Welcome to the Self-Access Centre materials database

The SAC is here to pro­vide you with op­por­tu­ni­ties to study Swedish out­side class time. If you need ad­vice and guid­ance on what to study, you should talk to your class tu­tor, who will help you iden­tify your strengths and weak­nesses and make rec­om­men­da­tions on what to study.

A bit about the language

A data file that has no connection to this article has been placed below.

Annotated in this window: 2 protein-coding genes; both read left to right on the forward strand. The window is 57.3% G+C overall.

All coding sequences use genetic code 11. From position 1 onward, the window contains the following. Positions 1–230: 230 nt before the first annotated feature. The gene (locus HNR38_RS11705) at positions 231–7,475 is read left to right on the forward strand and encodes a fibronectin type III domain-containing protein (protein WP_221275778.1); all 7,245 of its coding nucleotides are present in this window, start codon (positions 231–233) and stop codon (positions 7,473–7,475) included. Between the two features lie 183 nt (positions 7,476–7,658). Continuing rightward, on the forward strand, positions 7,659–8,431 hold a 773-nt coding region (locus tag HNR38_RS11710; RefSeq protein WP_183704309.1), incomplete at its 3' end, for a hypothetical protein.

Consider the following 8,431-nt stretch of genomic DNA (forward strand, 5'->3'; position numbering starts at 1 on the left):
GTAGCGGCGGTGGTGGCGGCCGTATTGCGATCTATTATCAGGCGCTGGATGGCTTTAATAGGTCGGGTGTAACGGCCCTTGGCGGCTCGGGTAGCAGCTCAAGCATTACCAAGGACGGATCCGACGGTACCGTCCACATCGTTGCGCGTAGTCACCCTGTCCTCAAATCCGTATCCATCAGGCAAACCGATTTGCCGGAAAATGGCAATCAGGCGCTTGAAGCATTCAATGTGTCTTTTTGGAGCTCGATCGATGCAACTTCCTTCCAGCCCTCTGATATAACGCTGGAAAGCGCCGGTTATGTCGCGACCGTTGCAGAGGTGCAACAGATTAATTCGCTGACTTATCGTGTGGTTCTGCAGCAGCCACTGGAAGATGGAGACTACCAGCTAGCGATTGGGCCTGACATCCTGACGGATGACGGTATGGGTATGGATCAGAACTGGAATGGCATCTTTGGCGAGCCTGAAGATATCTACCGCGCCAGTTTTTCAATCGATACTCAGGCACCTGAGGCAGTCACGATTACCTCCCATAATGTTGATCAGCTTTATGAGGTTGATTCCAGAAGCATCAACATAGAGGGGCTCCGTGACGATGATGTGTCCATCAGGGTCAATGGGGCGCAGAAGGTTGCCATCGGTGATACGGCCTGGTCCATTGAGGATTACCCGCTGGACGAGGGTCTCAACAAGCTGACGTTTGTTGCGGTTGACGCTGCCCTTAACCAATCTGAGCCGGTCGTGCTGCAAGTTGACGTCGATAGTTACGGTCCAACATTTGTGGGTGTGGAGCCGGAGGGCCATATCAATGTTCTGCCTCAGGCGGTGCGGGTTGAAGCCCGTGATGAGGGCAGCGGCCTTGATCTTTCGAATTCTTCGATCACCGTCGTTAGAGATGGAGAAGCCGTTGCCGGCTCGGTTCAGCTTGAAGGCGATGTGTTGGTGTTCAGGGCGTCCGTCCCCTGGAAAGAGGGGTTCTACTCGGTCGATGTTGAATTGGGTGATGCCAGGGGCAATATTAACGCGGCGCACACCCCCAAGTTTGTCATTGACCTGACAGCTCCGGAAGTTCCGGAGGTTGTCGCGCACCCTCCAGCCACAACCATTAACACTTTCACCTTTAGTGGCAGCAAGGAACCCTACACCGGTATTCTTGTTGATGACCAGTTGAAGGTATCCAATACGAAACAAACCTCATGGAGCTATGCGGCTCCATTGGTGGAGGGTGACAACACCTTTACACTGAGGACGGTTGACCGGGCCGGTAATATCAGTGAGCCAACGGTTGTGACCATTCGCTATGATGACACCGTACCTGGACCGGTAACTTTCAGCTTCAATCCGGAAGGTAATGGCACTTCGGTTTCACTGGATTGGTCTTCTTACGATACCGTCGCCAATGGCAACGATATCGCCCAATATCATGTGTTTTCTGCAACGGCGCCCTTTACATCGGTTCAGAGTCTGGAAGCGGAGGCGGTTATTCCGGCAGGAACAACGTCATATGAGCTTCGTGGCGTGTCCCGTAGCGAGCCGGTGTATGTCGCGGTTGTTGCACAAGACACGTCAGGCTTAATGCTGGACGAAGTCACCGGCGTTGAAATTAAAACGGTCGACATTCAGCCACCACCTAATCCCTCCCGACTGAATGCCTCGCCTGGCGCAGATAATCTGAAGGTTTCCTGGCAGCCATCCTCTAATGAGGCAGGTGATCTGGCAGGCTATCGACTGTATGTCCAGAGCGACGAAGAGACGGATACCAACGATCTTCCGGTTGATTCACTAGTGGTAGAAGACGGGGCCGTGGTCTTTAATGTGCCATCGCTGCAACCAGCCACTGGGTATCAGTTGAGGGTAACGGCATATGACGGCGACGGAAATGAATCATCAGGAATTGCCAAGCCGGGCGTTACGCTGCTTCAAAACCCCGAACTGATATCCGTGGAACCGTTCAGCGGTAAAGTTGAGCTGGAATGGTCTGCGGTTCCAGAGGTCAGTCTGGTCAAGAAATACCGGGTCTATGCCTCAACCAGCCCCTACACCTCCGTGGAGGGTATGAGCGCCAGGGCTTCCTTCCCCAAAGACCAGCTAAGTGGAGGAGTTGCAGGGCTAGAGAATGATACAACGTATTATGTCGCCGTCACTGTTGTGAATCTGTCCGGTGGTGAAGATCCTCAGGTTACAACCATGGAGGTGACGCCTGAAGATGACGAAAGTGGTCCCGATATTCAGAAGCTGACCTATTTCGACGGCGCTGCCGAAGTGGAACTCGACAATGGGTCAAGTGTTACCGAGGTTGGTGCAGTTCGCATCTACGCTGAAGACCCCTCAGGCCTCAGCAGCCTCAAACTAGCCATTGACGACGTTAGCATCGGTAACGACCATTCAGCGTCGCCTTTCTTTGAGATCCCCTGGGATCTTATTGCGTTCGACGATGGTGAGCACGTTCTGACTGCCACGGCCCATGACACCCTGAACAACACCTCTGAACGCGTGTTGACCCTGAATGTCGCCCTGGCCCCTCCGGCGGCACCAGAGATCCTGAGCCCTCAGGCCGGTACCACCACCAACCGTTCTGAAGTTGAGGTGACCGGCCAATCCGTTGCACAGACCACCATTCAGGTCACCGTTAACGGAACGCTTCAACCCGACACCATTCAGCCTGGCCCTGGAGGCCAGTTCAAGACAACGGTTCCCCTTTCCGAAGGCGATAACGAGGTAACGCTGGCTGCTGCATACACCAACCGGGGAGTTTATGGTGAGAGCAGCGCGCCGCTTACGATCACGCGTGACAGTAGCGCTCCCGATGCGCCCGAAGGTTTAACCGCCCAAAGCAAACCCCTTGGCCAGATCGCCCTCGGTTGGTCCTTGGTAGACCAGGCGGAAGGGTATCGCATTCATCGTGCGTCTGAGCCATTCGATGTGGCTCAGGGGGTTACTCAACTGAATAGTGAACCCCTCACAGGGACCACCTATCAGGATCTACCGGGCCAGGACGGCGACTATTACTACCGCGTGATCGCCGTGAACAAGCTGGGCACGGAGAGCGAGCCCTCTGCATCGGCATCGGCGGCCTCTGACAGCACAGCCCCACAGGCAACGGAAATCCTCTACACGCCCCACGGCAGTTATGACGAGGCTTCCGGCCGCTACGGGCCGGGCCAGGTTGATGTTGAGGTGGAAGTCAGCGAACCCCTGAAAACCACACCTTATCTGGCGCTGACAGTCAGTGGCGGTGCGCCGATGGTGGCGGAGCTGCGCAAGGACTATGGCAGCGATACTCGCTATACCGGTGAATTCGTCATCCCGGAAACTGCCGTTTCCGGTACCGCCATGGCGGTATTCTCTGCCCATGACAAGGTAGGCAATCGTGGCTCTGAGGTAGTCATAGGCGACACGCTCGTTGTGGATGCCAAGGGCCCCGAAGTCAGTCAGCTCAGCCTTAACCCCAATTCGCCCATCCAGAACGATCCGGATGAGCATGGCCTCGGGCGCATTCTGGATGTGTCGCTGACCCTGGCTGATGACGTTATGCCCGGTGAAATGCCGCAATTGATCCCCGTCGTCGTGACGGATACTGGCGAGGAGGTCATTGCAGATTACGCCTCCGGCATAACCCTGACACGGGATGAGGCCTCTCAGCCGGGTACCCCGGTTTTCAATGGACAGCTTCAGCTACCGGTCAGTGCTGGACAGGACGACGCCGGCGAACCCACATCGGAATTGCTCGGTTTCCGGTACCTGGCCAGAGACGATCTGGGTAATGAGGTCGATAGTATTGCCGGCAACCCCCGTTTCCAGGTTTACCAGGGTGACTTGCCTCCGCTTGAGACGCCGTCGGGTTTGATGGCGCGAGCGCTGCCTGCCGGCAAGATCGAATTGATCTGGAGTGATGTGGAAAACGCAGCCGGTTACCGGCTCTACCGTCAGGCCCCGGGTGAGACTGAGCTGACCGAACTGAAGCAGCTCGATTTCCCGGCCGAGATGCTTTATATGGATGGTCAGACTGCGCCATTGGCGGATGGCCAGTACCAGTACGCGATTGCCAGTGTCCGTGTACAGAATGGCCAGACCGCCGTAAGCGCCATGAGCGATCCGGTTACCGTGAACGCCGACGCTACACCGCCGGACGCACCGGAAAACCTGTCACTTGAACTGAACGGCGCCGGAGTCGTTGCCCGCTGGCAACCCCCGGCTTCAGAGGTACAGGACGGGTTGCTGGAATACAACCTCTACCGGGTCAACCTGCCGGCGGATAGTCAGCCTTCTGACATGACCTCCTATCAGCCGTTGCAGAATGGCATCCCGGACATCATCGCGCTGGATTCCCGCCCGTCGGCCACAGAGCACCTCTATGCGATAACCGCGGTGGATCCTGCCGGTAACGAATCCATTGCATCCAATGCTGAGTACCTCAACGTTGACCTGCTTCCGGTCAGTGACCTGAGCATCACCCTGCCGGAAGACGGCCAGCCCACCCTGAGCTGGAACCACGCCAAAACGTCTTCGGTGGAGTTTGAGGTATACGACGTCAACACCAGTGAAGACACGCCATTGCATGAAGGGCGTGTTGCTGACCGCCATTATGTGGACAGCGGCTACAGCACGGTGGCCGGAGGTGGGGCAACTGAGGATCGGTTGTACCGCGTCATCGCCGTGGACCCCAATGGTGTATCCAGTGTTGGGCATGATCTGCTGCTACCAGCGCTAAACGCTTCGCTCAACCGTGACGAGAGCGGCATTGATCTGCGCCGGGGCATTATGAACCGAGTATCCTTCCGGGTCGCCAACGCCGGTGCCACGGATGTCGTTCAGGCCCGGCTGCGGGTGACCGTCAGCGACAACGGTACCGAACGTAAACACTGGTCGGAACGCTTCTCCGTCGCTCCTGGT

Swedish (svenska) is a North Ger­manic lan­guage, spo­ken by ap­prox­i­mately 10 mil­lion peo­ple, pre­dom­i­nantly in Swe­den and parts of Fin­land, es­pe­cially along the coast and on the Åland is­lands. It is to a con­sid­er­able ex­tent mu­tu­ally in­tel­li­gi­ble with Nor­we­gian and to a lesser ex­tent with Dan­ish. Along with the other North Ger­manic lan­guages, Swedish is a de­scen­dant of Old Norse, the com­mon lan­guage of the Ger­manic peo­ples liv­ing in Scan­di­navia dur­ing the Viking Era. Stan­dard Swedish, used by most Swedish peo­ple, is the na­tional lan­guage that evolved from the Cen­tral Swedish di­alects in the 19th cen­tury and was well es­tab­lished by the be­gin­ning of the 20th cen­tury. While dis­tinct re­gional va­ri­eties de­scended from the older rural di­alects still ex­ist, the spo­ken and writ­ten lan­guage is uni­form and stan­dard­ized. Some di­alects dif­fer con­sid­er­ably from the stan­dard lan­guage in gram­mar and vo­cab­u­lary and are not al­ways mu­tu­ally in­tel­li­gi­ble with Stan­dard Swedish. These di­alects are con­fined to rural ar­eas and are spo­ken pri­mar­ily by small num­bers of peo­ple with low so­cial mo­bil­ity. Though not fac­ing im­mi­nent ex­tinc­tion, such di­alects have been in de­cline dur­ing the past cen­tury, de­spite the fact that they are well re­searched and their use is of­ten en­cour­aged by lo­cal au­thor­i­ties.